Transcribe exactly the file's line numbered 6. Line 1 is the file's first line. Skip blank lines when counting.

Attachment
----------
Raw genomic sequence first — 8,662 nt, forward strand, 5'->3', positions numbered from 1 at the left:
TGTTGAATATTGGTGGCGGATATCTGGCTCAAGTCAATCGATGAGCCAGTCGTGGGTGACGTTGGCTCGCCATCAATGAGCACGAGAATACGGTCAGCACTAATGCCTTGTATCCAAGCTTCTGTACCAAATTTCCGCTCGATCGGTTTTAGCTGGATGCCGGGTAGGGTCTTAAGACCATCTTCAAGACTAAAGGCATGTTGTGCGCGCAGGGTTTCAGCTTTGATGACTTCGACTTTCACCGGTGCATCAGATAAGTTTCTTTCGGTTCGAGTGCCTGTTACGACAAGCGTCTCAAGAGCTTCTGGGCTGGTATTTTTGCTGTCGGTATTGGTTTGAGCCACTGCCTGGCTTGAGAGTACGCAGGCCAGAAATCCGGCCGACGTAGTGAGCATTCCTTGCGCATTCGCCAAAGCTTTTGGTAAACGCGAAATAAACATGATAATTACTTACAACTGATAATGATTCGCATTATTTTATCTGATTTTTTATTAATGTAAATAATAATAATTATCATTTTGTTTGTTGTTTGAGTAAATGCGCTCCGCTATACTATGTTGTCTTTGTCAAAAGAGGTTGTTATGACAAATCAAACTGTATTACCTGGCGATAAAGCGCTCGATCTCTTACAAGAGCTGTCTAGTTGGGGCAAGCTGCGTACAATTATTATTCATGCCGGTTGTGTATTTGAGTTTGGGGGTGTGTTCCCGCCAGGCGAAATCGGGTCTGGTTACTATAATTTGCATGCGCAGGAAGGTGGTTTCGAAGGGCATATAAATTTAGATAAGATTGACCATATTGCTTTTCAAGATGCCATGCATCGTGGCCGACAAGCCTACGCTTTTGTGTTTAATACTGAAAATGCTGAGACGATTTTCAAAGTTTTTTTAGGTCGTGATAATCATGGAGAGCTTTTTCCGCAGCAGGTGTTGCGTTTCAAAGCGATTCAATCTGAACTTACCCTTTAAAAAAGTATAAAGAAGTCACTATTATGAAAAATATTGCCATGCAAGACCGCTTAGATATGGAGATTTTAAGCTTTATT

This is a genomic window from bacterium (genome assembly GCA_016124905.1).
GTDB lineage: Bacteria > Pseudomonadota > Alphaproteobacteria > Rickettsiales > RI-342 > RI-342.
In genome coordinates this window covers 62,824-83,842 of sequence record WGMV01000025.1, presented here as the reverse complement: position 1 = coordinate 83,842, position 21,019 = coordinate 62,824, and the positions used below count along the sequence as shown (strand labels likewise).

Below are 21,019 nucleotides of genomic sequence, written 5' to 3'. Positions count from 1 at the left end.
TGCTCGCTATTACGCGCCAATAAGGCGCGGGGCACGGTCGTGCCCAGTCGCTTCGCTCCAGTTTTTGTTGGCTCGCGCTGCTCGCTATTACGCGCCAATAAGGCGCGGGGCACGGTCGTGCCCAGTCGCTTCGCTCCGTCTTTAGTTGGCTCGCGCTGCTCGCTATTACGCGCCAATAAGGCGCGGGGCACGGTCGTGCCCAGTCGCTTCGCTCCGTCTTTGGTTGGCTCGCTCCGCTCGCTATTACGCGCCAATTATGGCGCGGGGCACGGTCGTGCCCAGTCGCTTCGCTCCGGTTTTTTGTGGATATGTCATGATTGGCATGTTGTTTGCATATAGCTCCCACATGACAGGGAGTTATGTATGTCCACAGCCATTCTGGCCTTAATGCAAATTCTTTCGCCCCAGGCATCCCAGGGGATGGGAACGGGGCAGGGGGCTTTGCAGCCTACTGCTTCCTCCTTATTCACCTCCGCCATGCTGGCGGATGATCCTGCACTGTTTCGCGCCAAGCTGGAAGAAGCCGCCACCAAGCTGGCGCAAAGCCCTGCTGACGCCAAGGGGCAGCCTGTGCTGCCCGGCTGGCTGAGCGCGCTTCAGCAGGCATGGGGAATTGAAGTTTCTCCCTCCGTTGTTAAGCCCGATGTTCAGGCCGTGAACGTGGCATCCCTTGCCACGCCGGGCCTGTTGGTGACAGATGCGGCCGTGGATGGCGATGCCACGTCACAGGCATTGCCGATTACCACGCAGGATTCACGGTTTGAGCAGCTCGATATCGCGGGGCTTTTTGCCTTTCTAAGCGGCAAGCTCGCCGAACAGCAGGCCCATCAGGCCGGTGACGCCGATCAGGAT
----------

Below are 21,019 nucleotides of genomic sequence, written 5' to 3'. Positions count from 1 at the left end.